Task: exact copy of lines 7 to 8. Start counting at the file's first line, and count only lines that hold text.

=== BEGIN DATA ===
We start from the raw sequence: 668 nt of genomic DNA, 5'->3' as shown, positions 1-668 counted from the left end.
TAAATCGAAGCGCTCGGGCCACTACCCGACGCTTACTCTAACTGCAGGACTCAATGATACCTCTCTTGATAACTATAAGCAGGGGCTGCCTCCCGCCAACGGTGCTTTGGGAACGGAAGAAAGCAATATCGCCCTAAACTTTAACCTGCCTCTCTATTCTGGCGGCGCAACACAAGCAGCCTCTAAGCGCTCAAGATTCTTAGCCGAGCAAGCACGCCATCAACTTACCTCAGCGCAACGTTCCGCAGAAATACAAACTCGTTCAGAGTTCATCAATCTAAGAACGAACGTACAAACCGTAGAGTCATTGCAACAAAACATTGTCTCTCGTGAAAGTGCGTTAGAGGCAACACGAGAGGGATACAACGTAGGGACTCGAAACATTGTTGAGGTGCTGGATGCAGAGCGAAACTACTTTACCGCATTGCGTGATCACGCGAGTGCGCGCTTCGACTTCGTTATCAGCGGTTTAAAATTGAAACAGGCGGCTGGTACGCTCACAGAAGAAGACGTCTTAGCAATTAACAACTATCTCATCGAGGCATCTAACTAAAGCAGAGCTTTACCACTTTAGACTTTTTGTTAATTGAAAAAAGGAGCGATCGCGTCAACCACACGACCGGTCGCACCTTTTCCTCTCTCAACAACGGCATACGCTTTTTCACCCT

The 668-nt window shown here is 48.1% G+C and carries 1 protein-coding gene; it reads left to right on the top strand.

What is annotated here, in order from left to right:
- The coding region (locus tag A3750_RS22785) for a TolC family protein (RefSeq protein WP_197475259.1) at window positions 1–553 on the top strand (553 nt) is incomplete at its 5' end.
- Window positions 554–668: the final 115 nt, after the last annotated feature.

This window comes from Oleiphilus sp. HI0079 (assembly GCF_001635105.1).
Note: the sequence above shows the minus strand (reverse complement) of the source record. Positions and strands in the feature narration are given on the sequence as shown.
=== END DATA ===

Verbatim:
This window comes from Oleiphilus sp. HI0079 (assembly GCF_001635105.1).
Note: the sequence above shows the minus strand (reverse complement) of the source record. Positions and strands in the feature narration are given on the sequence as shown.